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Published: January 28th 2013
Drinks at the bar
This was my second time on safari in South Luangwa but a completely new experience for Mum and Gabbie. At the camp we stayed at we saw crocodiles, hippos, mongoose, squirrels, monkeys, baboons and monitor lizards.
In the actual park, we saw giraffes, elephants, hippos, baboons, monkeys, buffalo, genets, servals, lions, porcupine, zebras, many types of antelope and many types of birds.
We had a wonderful and very funny guide called Billy, who was actually from Malawi. He asked us on our first drive if there was anything in particular we wanted to see. I said that last time I was here I saw everything except a zebra, so I'd like to see a zebra. And then, we saw hundreds of zebra. Around almost every corner was a zebra! After a while we just started to ignore all of the zebra and antelopes that we saw!
After returning from South Luangwa, we spent one night in Lilongwe and the next day we headed off in our hire car to the south of Malawi. I was the designated driver for our 6 day journey, as Gabbie can’t drive and Mum didn’t feel confident to drive in Malawi. I’ve driven
The view from the bar
here before so I felt happy to drive, although it did turn out to be quite stressful anyway. There’s always a lot of people and animals
on the side of the road, as well as bike riders, often transporting anything from logs, live animals and people on the back of their bikes. The roads are quite narrow, which makes it quite difficult at times, trying to navigate between and around everything on and off the road.
We also had to do a lot of driving on roads that were terrible quality, which wasn’t easy in our car as it was very low to the ground. I feel like I’ve become a pro four-wheel driver now, with all of my experience driving around huge potholes, through deep puddles and mud and across large ditches. The road up to Gabbie’s parents’ house in Limbe was the most difficult road and there was one steep section that I initially scraped the car on a lot. By the end of the week I’d managed to get up twice without scraping the car, which was a huge achievement for me.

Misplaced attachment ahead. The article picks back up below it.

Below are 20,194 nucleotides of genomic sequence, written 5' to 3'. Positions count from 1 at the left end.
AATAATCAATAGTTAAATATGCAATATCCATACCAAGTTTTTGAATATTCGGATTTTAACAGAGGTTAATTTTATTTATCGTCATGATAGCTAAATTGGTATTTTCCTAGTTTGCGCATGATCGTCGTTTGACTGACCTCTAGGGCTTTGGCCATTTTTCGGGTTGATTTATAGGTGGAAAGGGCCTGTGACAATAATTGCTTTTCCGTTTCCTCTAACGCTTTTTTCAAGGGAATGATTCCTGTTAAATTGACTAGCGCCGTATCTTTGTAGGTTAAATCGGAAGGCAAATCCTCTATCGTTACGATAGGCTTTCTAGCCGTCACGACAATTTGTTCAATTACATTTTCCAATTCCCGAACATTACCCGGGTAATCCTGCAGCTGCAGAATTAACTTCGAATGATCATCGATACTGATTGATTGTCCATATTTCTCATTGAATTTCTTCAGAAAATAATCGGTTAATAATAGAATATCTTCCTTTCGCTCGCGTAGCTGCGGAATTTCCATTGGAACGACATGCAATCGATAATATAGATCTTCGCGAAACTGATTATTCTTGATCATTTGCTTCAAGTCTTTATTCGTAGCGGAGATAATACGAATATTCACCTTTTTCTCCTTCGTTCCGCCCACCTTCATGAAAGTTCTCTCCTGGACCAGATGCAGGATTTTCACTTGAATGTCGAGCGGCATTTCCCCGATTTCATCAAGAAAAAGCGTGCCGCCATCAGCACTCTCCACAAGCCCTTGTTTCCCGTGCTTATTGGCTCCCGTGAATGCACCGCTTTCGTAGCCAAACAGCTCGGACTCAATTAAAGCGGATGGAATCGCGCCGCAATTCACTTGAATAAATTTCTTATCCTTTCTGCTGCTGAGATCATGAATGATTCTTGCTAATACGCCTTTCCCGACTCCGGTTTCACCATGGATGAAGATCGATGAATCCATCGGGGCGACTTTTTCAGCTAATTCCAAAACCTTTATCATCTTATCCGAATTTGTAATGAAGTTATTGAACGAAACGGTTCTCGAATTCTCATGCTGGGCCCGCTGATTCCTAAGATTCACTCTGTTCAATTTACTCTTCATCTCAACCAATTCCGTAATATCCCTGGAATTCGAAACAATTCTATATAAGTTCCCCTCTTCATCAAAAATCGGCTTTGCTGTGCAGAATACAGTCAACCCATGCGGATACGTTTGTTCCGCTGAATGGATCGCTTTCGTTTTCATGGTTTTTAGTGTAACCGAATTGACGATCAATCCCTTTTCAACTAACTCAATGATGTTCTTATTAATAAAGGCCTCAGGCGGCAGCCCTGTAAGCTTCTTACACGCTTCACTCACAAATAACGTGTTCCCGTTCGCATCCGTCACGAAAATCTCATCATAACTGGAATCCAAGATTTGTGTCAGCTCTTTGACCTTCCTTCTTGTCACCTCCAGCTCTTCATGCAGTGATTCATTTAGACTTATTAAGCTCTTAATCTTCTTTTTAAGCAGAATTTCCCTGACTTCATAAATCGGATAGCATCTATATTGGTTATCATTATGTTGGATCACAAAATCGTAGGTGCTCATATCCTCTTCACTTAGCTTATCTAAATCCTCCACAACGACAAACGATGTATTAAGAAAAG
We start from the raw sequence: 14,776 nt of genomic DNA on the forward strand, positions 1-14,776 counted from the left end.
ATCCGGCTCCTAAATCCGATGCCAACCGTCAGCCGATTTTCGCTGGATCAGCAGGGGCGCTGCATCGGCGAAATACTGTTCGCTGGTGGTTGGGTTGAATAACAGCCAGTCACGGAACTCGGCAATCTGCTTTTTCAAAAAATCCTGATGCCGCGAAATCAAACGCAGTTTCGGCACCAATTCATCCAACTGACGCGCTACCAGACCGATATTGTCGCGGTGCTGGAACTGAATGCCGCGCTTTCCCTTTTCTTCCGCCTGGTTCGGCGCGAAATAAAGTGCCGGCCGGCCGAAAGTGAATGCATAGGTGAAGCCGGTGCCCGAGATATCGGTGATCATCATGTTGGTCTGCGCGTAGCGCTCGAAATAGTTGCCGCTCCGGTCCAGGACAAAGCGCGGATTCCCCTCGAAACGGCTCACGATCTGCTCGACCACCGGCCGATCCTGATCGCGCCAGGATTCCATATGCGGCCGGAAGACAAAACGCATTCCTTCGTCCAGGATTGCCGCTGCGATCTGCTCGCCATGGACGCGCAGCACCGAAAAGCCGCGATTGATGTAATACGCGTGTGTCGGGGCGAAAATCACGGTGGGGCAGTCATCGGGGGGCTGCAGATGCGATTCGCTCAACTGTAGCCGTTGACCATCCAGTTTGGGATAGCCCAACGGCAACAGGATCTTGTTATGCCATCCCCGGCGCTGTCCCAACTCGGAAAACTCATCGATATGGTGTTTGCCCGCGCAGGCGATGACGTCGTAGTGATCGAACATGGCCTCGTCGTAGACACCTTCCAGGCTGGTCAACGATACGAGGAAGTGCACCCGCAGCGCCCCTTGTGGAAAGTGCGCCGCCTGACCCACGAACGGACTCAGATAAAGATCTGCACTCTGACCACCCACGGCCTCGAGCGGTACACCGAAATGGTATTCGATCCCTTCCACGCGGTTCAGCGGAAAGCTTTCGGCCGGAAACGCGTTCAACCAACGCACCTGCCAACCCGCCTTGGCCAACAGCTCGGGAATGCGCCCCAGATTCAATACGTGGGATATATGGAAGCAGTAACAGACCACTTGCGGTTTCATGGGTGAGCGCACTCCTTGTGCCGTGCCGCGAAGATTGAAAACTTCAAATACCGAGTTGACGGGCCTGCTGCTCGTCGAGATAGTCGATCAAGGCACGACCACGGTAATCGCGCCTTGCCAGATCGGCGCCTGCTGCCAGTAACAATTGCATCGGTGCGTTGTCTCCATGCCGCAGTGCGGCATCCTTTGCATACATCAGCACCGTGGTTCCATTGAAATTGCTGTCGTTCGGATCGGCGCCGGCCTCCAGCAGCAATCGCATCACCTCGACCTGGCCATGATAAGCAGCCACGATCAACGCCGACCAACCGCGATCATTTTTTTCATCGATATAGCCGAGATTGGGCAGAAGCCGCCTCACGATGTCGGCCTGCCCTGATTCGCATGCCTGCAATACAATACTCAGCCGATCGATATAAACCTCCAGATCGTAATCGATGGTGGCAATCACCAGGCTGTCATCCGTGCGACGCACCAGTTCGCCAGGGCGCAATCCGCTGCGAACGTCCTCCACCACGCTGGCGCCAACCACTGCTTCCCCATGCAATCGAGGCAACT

Anyway, our first stop was the town of Mua,
Looking at the hippos
to visit the Mua Mission. I’d heard a lot about Mua Mission from many different people, so I was really interested to see what it was like. There’s a huge church there, as well as a craft store, cultural museum, waterfall and restaurant. It was a really pretty place and the cultural museum taught me a lot of interesting things about 3 of the tribes in Malawi – the Yao, Ngoni and Chewa tribes.
After Mua we continued on to Blantyre, which was our actual reason for going south – to visit Gabbie’s family. We stayed there with them for 5 nights. It was nice to live in a house with electricity and lots of space. It was also nice to see the family again, especially to meet Gabbie’s sister Zione, who wasn’t living there last time, and her baby boy Praise. Praise is a really cute baby and after a day of being unsure about us white people, he was pretty happy to hang out with us.
We visited a lot of relatives while we were in Blantyre. It felt like nearly every day we met a new lot of people. It was
sometimes very tiring, to be meeting so many new faces and to be surrounded by conversation that I didn’t understand.
We took a day trip one day to Mount Mulanje, the highest mountain in Malawi,
at 3002m. I’d been there before but Gabbie had never been there, and I wanted him and Mum to see it, as it’s a really beautiful place. We also took Gabbie’s niece Judy with us. She was meant to be at school but wanted to come with us so much so we taught her some things during the day, like an alternative school.